Sunlabob Rural Energy Ltd., set up in 2001, is bringing energy to remote rural communities in Lao PDR, a country where just 48 per cent of the population has access to grid electricity, mostly in cities and town. Through Sunlabob, over 1,800 solar-home-systems (SHS) and 500 solar lanterns are being rented to families in 73 different villages across Lao PDR.
In an area where most people rely on highly polluting kerosene lamps, the initiative rents out solar lighting at a lower price than kerosene, providing families with a real incentive to switch to the cleaner energy. The cheapest solar systems costs 35,000 kip per month (3.80$) to rent, while households typically spend 36,000 to 60,000 kip per month (4 to 6.60$) on kerosene for lighting. As well as being far less sustainable than solar energy, kerosene lamps can be dangerous, causing burns, starting fires and polluting the air indoors.
The equipment is rented through Village Energy Committees (VEC) selected by the whole community: this puts the community in control of setting prices, collecting rents and performing basic maintenance.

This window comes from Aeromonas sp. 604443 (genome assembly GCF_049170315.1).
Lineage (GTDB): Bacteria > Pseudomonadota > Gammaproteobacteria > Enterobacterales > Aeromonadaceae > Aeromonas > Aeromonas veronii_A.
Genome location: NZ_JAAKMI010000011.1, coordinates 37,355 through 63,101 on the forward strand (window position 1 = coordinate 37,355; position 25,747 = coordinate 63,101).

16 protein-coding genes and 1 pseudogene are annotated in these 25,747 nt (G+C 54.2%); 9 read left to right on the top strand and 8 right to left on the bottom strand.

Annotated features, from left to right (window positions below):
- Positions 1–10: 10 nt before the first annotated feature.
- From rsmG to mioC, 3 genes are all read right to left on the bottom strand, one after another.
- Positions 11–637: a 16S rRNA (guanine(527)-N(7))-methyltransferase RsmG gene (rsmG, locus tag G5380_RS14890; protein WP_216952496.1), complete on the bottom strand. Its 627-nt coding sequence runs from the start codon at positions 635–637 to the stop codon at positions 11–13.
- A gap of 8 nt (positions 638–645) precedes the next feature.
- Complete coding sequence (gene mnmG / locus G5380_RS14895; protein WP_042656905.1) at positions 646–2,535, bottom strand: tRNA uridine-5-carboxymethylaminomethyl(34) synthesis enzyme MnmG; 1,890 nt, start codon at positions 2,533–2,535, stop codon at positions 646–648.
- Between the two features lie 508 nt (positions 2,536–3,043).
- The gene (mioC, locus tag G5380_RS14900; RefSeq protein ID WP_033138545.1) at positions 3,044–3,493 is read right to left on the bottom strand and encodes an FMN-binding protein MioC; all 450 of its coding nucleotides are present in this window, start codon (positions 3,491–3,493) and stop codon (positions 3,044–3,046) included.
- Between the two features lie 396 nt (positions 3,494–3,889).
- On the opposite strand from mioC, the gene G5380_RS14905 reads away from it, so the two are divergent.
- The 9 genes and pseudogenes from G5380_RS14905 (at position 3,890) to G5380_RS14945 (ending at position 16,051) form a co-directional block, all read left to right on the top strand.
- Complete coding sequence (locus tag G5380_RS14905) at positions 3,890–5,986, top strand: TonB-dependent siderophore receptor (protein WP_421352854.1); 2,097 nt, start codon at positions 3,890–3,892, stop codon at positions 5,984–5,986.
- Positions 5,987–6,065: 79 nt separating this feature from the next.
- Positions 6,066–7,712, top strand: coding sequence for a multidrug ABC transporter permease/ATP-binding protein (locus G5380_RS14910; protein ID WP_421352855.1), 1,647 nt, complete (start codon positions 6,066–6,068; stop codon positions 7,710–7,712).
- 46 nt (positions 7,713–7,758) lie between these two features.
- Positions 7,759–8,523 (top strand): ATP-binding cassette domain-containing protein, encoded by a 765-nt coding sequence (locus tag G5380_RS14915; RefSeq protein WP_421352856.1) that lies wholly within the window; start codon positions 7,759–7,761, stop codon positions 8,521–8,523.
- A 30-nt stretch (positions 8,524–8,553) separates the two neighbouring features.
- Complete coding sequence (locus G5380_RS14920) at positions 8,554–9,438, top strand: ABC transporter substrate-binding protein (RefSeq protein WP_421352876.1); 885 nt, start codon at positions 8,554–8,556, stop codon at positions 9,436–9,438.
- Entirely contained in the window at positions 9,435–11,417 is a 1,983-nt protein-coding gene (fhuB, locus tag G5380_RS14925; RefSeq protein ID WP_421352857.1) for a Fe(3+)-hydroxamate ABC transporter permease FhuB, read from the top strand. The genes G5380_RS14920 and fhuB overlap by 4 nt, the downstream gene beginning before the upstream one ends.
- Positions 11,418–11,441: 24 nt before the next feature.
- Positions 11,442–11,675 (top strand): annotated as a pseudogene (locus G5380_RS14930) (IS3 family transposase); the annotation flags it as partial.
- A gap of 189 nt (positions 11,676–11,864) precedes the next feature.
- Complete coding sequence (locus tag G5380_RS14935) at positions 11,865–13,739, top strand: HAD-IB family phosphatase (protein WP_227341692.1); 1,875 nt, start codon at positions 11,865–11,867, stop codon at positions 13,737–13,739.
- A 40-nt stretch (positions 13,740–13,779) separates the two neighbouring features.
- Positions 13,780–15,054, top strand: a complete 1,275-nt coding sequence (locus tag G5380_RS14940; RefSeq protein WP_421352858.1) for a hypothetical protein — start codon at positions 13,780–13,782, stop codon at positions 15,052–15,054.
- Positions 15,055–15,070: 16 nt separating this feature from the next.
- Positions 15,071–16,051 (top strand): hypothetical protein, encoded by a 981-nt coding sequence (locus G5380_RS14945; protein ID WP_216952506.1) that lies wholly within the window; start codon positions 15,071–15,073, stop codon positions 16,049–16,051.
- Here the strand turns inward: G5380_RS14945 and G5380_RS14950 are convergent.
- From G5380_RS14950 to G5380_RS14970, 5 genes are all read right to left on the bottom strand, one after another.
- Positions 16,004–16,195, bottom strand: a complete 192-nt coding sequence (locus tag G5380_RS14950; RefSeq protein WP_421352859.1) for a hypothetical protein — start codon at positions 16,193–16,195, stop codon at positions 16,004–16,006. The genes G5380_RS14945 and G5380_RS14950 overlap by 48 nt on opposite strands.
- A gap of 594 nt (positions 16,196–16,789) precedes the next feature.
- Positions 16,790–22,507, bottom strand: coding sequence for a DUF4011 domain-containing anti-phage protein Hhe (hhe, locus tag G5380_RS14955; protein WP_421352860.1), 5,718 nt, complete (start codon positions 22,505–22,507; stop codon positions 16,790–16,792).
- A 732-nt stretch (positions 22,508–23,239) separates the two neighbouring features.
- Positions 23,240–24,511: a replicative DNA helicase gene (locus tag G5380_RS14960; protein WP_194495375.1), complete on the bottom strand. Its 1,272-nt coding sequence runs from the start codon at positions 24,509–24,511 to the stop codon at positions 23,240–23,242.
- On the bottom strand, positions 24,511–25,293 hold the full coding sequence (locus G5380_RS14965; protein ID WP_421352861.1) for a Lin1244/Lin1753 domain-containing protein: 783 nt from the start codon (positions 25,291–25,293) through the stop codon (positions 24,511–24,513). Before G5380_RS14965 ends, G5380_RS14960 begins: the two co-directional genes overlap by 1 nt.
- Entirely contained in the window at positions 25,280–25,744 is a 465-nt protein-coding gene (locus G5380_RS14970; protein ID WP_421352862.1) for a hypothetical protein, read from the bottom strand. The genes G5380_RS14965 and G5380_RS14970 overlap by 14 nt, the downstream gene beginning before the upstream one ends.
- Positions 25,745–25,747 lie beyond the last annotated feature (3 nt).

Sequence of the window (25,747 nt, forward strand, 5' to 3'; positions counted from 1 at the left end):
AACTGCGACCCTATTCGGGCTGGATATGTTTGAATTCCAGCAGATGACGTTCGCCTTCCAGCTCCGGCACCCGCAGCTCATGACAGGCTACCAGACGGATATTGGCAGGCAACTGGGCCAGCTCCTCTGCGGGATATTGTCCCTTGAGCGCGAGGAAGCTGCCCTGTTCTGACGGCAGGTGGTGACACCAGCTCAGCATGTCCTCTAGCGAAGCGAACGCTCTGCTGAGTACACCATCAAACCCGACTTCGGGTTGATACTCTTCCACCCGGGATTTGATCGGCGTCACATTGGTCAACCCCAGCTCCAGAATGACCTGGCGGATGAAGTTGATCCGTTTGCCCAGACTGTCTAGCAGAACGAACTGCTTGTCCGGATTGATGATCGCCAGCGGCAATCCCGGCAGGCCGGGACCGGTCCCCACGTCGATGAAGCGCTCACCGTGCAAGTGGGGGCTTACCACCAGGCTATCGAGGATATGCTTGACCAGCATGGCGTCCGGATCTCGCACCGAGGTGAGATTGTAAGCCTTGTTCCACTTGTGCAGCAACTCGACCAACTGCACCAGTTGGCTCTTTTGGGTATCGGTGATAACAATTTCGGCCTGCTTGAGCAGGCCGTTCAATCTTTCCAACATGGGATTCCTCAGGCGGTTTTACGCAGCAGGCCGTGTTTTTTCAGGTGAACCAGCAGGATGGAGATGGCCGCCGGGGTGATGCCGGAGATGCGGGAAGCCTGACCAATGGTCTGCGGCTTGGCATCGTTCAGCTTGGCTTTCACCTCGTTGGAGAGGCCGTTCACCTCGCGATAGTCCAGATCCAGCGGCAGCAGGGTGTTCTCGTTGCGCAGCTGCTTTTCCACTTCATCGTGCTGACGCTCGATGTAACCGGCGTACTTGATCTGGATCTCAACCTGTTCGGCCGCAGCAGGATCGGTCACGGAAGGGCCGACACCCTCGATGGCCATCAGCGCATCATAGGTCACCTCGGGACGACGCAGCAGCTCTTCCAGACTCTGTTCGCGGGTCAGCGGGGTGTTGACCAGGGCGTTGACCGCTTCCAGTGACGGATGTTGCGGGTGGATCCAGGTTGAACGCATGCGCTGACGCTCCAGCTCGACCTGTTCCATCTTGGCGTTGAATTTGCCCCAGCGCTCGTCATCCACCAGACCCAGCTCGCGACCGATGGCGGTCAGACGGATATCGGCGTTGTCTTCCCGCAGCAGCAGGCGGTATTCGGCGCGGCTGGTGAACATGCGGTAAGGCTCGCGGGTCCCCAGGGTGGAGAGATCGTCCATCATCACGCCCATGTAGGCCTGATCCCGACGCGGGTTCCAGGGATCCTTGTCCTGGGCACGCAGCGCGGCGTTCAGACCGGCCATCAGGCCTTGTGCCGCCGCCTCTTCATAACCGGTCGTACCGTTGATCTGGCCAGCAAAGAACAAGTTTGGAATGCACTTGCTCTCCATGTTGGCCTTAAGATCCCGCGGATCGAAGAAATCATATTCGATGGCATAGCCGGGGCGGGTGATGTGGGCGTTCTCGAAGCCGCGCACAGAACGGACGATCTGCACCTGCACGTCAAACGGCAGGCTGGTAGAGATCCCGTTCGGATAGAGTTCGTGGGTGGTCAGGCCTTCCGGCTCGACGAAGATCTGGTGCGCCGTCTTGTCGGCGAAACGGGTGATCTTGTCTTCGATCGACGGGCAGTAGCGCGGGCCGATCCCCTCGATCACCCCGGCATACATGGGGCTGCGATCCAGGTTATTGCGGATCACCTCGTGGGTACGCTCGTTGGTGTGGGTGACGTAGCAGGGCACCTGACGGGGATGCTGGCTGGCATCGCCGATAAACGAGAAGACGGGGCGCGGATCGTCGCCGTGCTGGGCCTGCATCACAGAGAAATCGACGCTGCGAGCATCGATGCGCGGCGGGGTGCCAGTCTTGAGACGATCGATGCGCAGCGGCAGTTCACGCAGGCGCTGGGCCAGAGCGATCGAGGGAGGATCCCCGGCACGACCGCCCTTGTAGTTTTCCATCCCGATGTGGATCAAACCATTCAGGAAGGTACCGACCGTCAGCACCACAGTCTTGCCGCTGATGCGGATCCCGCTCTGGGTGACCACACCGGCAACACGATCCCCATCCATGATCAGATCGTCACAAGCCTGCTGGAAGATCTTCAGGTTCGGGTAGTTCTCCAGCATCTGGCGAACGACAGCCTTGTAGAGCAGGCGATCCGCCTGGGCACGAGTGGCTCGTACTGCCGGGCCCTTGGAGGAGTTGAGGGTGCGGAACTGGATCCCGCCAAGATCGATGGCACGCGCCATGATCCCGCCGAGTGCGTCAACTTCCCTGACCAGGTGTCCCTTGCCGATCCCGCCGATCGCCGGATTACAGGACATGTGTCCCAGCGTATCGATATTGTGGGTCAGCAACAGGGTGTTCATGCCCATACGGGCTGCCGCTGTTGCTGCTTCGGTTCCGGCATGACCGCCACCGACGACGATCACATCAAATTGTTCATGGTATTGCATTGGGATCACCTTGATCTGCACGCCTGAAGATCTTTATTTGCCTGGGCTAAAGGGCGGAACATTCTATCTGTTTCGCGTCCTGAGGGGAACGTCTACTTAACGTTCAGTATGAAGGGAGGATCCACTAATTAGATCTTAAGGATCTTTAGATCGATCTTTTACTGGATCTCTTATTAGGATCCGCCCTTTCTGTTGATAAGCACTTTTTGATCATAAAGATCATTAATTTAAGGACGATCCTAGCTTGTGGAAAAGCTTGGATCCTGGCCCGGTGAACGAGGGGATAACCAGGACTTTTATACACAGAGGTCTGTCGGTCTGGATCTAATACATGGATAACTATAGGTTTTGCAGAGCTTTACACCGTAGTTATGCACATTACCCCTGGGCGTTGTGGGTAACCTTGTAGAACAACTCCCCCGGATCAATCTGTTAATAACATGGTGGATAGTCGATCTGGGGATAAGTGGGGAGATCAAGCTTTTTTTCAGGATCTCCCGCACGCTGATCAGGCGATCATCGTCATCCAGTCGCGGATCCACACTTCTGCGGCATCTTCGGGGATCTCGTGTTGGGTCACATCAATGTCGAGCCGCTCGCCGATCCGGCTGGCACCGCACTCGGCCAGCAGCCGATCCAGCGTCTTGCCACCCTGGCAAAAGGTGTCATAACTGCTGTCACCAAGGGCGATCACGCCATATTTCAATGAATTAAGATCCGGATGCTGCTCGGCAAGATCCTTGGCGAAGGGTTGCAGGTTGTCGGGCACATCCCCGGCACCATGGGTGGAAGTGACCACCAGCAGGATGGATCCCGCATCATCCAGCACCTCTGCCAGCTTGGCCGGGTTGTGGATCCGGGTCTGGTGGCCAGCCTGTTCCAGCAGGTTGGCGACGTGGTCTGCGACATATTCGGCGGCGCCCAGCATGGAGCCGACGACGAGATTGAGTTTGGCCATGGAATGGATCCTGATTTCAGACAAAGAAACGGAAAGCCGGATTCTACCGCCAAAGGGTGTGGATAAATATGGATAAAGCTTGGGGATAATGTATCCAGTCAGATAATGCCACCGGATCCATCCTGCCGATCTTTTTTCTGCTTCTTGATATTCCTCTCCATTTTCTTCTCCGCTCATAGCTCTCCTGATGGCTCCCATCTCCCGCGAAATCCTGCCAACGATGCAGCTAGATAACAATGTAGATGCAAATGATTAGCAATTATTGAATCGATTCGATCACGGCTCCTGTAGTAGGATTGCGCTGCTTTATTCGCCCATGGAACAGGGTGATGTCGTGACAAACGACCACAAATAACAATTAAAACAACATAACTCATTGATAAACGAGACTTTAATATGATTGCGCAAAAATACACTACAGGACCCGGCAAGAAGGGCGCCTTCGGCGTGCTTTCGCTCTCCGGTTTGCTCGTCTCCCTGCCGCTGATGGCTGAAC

The potential for growth in the use of solar PV in Lao PDR is huge: Sunlabob is installing systems at a rate of 500 per year, and a new investment in 2008 will allow it to scale up to 2,500 systems per year, and 5,000 per year after that. The project is also highly replicable: Sunlabob is already starting work in Cambodia and Indonesia, and is exploring possibilities with interested potential partners in Bhutan, East Timor, Eastern Africa and Latin America.